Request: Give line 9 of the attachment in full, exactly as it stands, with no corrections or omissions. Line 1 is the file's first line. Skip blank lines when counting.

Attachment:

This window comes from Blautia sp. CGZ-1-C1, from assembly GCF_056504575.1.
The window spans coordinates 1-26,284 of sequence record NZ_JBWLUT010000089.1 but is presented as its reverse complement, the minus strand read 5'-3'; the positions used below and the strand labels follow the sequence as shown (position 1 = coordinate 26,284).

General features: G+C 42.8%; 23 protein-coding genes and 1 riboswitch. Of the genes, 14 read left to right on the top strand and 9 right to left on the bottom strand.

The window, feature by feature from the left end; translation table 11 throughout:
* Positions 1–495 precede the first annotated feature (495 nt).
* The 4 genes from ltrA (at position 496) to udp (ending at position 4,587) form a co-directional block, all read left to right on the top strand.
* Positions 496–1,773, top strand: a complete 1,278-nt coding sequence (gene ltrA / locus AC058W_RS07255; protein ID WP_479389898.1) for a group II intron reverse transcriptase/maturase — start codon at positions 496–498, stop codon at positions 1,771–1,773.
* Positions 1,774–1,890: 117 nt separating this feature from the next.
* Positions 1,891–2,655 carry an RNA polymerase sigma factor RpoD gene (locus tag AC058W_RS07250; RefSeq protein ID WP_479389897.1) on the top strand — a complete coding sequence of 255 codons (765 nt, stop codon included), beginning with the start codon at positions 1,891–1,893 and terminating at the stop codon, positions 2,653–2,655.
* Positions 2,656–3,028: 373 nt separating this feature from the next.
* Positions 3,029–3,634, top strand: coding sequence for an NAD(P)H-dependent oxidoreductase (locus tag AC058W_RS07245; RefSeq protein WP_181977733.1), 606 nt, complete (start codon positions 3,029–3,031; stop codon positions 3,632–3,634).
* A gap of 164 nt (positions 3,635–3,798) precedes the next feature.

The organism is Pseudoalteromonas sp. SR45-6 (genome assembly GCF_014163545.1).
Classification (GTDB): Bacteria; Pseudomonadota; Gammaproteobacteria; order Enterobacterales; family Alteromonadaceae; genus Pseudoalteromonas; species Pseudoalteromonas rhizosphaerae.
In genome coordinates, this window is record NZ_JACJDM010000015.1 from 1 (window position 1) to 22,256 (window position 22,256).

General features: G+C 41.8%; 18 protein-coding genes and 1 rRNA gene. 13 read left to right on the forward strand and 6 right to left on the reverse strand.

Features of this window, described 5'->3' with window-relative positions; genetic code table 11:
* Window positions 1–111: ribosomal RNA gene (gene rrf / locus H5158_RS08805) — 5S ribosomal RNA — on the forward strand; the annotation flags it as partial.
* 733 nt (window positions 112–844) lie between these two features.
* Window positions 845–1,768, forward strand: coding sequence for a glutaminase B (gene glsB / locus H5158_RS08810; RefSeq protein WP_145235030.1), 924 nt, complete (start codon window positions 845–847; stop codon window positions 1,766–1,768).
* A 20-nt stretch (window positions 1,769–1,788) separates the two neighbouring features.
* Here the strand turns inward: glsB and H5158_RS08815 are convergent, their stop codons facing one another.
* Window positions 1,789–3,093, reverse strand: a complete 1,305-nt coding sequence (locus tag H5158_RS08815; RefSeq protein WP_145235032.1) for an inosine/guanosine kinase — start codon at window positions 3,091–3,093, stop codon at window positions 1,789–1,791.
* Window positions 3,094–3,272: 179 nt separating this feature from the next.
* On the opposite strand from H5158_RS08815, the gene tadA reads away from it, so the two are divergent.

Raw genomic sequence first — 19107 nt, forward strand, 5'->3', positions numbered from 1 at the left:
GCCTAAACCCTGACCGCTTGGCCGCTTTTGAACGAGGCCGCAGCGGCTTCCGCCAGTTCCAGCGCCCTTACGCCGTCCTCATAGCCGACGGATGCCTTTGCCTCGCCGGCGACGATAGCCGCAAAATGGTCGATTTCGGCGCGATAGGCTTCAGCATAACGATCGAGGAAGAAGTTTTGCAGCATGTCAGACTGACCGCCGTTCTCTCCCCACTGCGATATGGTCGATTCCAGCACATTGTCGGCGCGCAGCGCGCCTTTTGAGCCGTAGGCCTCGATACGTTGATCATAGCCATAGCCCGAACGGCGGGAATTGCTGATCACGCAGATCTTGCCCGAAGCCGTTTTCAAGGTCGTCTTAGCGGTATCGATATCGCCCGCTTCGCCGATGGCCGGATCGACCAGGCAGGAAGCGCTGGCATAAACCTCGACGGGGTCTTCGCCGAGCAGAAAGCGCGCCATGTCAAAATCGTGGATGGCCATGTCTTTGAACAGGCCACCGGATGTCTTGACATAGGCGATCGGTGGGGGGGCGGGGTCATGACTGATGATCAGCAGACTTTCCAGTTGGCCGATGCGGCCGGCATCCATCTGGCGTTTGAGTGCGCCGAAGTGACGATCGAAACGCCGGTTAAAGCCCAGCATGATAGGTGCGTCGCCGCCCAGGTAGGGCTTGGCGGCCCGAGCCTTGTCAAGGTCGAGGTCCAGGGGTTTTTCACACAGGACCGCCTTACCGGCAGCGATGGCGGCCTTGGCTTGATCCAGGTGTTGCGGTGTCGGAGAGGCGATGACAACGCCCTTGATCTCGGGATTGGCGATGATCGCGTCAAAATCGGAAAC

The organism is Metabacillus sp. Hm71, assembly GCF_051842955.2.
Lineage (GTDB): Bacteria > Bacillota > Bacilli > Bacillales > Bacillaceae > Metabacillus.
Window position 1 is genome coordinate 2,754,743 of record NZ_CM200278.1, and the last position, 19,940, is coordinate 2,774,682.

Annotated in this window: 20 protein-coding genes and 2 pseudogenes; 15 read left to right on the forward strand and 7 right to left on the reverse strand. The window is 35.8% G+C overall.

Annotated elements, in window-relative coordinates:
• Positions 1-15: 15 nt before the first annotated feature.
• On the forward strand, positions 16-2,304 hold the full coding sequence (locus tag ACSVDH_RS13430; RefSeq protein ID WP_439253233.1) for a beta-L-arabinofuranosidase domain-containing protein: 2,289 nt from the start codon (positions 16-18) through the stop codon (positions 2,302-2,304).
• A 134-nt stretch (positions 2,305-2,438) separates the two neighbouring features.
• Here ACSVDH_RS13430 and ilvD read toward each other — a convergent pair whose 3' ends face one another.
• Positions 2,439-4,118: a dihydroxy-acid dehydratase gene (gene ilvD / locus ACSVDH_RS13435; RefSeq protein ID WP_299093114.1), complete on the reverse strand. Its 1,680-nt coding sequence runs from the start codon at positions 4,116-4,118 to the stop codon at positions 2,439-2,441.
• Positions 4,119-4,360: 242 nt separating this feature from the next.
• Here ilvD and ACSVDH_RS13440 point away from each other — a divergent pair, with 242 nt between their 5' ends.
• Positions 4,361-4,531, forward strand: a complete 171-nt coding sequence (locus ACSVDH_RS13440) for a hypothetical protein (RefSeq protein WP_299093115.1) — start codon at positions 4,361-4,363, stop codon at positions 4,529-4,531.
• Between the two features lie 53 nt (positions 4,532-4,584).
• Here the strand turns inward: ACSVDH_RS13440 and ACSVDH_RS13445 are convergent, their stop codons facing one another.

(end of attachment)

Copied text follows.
* Positions 1,891–2,655 carry an RNA polymerase sigma factor RpoD gene (locus tag AC058W_RS07250; RefSeq protein ID WP_479389897.1) on the top strand — a complete coding sequence of 255 codons (765 nt, stop codon included), beginning with the start codon at positions 1,891–1,893 and terminating at the stop codon, positions 2,653–2,655.